I Tried to Expose Russia’s Media Manipulation Playbook in 2012 and Nobody Listened

(L to R) Colin Stretch, general counsel at Facebook, Sean Edgett, acting general counsel at Twitter, and Richard Salgado, director of law enforcement and information security at Google, testify during a Senate Judiciary Subcommittee on Crime and Terrorism hearing titled ‘Extremist Content and Russian Disinformation Online’ on Capitol Hill, October 31, 2017 in Washington, DC. Drew Angerer/Getty Images

It’s been interesting for me to watch the last several months of revelations that Russia has interfered in the U.S. elections on a massive scale: Purchasing Facebook ads to support divisive articles and memes. Spreading more than 80,000 fake news posts which reached some 126 million people. Creating over 36,000 Twitter accounts and 1.4 million tweets. Posting over 1,100 videos on YouTube. Just a few weeks ago, Recode revealed that some of the most read news publications in the country, including The Washington Post, Miami Herald, Vox, and BuzzFeed, had all cited tweets from fake accounts from Russia.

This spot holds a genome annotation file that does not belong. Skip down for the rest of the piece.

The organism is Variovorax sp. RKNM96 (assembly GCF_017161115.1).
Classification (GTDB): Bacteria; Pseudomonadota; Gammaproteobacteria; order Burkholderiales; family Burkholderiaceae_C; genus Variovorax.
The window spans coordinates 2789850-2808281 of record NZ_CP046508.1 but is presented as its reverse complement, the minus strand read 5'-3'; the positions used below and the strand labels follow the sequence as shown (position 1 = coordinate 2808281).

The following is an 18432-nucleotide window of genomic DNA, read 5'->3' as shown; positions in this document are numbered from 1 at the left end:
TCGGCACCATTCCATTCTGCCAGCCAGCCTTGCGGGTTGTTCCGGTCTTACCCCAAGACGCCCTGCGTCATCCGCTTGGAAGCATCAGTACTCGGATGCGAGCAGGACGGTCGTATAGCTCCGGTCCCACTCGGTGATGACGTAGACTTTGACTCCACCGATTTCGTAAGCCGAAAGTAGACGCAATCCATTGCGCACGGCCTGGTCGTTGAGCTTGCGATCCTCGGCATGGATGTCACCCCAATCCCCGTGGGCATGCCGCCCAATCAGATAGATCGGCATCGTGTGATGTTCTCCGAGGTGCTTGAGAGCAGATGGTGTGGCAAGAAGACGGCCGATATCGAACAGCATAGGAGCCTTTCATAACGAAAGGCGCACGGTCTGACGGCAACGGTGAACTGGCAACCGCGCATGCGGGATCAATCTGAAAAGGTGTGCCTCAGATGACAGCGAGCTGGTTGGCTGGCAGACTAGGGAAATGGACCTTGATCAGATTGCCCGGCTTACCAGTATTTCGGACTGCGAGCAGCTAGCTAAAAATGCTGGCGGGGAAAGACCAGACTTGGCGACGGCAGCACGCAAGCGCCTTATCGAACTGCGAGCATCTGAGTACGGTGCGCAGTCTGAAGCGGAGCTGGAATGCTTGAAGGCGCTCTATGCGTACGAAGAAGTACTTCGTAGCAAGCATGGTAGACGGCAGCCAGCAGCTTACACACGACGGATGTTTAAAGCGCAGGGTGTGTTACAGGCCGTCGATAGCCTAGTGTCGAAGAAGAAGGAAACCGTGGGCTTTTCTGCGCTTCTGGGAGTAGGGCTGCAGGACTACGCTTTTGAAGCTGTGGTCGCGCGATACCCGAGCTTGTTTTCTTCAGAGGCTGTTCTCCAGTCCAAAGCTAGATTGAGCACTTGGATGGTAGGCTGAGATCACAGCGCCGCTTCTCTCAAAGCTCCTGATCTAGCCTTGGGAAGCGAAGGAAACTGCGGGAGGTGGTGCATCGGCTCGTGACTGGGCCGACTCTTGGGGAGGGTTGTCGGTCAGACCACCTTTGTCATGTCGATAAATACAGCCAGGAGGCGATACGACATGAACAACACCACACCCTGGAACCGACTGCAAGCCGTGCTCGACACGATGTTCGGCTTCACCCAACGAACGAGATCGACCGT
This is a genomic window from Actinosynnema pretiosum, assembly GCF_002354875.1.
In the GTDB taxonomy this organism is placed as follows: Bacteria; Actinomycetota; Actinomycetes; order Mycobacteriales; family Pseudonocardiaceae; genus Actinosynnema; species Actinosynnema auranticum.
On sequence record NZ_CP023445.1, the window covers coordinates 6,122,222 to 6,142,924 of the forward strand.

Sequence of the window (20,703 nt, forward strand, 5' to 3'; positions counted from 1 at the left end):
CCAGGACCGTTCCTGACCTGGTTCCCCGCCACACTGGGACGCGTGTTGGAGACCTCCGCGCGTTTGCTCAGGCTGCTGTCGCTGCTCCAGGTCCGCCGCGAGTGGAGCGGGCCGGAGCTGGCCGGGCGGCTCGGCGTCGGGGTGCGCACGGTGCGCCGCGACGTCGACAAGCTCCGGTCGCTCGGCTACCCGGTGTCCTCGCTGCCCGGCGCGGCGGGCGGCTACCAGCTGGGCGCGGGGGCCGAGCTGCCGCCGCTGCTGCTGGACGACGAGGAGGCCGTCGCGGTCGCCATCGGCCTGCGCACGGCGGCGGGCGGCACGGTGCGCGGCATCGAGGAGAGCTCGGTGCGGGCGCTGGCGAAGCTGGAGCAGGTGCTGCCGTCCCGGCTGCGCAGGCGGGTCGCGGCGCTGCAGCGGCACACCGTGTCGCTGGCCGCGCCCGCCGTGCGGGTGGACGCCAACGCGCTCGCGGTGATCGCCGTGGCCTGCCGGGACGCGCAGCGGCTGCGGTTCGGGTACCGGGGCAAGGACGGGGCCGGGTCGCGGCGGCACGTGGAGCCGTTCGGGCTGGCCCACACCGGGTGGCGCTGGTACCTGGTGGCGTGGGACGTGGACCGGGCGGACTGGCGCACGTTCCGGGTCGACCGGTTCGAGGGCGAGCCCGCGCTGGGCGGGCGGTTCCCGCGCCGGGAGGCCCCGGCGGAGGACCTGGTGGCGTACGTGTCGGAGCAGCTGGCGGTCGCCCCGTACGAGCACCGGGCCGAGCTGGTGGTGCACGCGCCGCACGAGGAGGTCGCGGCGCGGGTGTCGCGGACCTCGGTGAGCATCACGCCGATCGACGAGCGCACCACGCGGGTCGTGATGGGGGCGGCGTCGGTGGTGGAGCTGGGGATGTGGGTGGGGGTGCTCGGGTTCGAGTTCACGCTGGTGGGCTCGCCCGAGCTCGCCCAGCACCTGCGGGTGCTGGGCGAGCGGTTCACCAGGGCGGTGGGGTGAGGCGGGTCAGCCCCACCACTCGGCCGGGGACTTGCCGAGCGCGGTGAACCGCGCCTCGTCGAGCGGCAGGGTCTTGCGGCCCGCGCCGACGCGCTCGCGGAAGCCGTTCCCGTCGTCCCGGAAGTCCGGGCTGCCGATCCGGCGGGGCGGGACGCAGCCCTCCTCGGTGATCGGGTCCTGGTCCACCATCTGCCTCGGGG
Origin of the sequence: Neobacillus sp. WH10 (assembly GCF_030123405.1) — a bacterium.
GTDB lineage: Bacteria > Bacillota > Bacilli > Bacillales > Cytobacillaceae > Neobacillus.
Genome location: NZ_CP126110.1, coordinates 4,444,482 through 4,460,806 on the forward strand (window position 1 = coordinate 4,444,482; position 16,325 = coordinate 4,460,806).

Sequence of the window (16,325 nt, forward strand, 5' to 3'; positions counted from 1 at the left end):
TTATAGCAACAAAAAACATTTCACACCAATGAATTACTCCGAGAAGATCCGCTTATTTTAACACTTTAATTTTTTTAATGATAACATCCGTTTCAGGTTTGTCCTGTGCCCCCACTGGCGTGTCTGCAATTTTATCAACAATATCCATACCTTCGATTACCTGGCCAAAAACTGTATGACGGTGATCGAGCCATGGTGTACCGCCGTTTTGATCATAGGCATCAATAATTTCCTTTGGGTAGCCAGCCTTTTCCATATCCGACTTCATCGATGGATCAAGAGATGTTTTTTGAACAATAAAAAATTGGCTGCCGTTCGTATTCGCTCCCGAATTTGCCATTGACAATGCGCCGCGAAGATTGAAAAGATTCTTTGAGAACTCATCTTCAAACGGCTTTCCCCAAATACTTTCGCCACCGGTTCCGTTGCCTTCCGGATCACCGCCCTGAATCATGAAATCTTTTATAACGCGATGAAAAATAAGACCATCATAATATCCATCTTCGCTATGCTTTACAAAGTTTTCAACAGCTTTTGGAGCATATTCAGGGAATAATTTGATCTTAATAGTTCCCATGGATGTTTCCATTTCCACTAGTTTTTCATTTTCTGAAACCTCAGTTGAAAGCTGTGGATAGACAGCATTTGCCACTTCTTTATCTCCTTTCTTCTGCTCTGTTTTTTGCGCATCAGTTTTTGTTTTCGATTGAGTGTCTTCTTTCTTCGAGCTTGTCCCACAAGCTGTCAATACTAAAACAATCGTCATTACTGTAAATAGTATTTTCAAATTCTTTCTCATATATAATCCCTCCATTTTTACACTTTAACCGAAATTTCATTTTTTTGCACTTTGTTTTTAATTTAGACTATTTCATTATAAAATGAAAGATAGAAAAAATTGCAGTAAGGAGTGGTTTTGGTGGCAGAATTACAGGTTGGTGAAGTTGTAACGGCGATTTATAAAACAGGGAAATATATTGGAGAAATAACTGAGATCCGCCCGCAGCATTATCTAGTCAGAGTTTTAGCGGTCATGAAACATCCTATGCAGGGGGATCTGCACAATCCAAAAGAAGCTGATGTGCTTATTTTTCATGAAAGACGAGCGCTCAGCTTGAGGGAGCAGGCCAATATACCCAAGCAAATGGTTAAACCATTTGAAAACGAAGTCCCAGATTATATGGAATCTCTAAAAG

And let’s not even get into any of the alleged machinations of the Trump campaign and the provocateurs of the alt-right who have managed to get literally billions of dollars of free publicity trolling, tricking and inflaming the press into sharing their message (messages, coincidentally that often mirrored narratives which began on Russian sites).

I say it has been interesting for me to watch because I know exactly how to do what these manipulators have been doing. In fact, I had not only helped invent some of these tactics, but I had been loudly warning about them for years.